Hobson: Don't Forget Dividends When You're Losing Share Gains

THE WEEK: Rodney Hobson has lost all share price gains amassed since 2009 in the recent volatility, but has collected thousands of pounds in dividends in that time

Rodney Hobson 12 February, 2016 | 12:03PM
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It’s been pretty bloody on the floors of stock markets around the world, as if you hadn’t noticed. I doubt if it’s all over yet.

The end of the world is not nigh. It just seems to be at times

What was particularly disturbing was that the FTSE 100 crashed down through the 5,800 point level from which it had bounced back upwards on several occasions in the past few months. That in my view meant we had to find support at 5,400 points, otherwise the abyss beckoned with 4,800 points at the bottom.

The Footsie does seem to have found a floor, albeit possibly a temporary one, above 5,400 but any bounce back at this stage has to be viewed with suspicion. The drops in share prices have been so severe that bargain hunters were bound to come in with a vengeance at some point. In the current mood of high nervousness, any confidence could evaporate with frightening speed.

However, it is worth reiterating two points.

Firstly, unless you are looking for a quick buck – in which case you are not a genuine investor – then you will hold shares for the long term. You will need to go through stern tests of nerves along the way. I have seen virtually all my share price gains amassed since 2009 wiped out but it is important to remember that I have not lost money. The shares are still worth what I paid for them.

Secondly, that brings us to the real reason for investing in shares. I have collected thousands of pounds in dividends in that time, money that cannot be taken away from me. And all I have done over the past seven years is invest my ISA allowance.

As soon as we reach April I shall be looking to invest my allowance for the next financial year. The sooner I am in, the sooner I start collecting more dividends.

The slowdown in China will continue to take its toll but the potential for India to take up the slack has not yet been factored in. India is in much the same position as China was a few years ago with a similar size of population suffering from a depressed standard of living. It could go through the same transformation.

It is already clear that Fed chair Janet Yellen regrets getting bounced by political and media pressure into raising US interest rates prematurely. The US economy remains vulnerable. However, there are correspondingly better noises coming out of Europe, where the combined economies of the Eurozone continue to show modest growth.

The end of the world is not nigh. It just seems to be at times.

Rio Stinko

No board of directors likes to slash the dividend, hence the euphemism that the dividend is ‘rebased’ rather than reduced. At least that does hold out the hope of a return to a progressive dividend policy, albeit from a lower level.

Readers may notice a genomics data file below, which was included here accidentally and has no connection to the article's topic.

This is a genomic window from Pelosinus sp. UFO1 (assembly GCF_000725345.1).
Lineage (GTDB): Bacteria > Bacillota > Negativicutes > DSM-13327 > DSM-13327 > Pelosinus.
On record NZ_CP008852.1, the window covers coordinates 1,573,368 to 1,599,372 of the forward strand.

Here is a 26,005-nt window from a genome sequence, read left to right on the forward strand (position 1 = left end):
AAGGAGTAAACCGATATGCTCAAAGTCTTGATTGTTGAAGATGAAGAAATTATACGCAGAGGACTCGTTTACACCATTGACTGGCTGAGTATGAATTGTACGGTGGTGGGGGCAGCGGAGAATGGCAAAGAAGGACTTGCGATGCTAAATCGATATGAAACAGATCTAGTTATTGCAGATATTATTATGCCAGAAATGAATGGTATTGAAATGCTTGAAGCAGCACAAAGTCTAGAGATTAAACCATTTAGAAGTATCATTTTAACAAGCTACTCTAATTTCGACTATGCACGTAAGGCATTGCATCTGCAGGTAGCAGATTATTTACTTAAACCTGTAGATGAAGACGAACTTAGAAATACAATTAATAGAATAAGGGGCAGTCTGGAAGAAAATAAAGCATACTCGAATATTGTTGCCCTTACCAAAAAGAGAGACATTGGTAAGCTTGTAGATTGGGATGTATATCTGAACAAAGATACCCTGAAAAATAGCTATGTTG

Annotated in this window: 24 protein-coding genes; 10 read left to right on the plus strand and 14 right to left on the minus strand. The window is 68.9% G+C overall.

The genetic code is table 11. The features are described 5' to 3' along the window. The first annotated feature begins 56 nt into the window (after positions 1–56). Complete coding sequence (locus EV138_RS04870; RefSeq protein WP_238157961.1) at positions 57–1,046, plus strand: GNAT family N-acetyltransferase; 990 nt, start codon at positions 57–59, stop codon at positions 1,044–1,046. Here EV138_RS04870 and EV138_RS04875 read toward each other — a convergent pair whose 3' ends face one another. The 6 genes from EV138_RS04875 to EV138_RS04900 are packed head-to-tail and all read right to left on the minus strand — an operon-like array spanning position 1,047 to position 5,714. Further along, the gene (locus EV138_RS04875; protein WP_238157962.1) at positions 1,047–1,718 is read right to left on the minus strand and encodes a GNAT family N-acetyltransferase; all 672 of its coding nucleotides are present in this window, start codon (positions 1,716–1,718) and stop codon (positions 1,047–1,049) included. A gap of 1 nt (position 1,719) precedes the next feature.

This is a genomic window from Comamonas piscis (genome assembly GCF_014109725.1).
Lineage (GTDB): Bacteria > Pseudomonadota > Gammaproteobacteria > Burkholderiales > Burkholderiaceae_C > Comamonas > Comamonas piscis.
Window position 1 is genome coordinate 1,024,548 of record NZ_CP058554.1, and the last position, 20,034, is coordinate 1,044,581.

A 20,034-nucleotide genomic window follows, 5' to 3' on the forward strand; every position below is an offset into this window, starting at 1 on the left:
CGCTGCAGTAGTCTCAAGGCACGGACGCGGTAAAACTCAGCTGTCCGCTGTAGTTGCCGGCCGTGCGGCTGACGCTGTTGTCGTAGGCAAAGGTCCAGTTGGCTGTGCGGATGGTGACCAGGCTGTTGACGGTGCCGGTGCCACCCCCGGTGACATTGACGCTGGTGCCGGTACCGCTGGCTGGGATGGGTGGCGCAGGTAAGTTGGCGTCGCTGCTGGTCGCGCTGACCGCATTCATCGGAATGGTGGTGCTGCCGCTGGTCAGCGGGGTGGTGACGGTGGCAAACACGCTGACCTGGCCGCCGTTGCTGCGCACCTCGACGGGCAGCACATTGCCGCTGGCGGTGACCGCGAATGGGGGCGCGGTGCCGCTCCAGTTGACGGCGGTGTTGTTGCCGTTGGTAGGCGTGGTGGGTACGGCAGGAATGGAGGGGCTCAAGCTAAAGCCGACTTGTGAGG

Now mining group Rio Tinto (RIO) has decided to introduce a ‘variable’ dividend. Despite the fact that the 2015 pay-out is maintained at 215 US cents, there is no hiding the fact that the dividend could be halved this year. With commodity prices showing no signs of serious recovery, you can bet your life it will be reduced.

In fact, it’s worse than that. At least with a rebased dividend you can be reasonably optimistic that the worst is over. With a variable dividend that depends on how well the company does year by year, we could see several reductions in a row.

Rio Tinto – and its dividend – will eventually recover along with the commodities markets. It is possible to make a case for buying now and waiting patiently for the cycle to turn. However, I cannot rate the shares as more than a hold – and I do hold Rio Tinto shares, having bought in prematurely to catch the bottom. I will have to be patient for longer than I had hoped.

Rodney Hobson is a long-term investor commenting on his own portfolio; his comments are for informational purposes only and should not be construed as investment advice. His views are not necessarily the views of Morningstar UK.

The information contained within is for educational and informational purposes ONLY. It is not intended nor should it be considered an invitation or inducement to buy or sell a security or securities noted within nor should it be viewed as a communication intended to persuade or incite you to buy or sell security or securities noted within. Any commentary provided is the opinion of the author and should not be considered a personalised recommendation. The information contained within should not be a person's sole basis for making an investment decision. Please contact your financial professional before making an investment decision.

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Securities Mentioned in Article

Security NamePriceChange (%)Morningstar
Rating
Rio Tinto PLC5,264.00 GBX-3.54Rating

About Author

Rodney Hobson

Rodney Hobson  is a columnist for Morningstar.co.uk and author of several investing books, including The Dividend Investor and How to Build a Share Portfolio.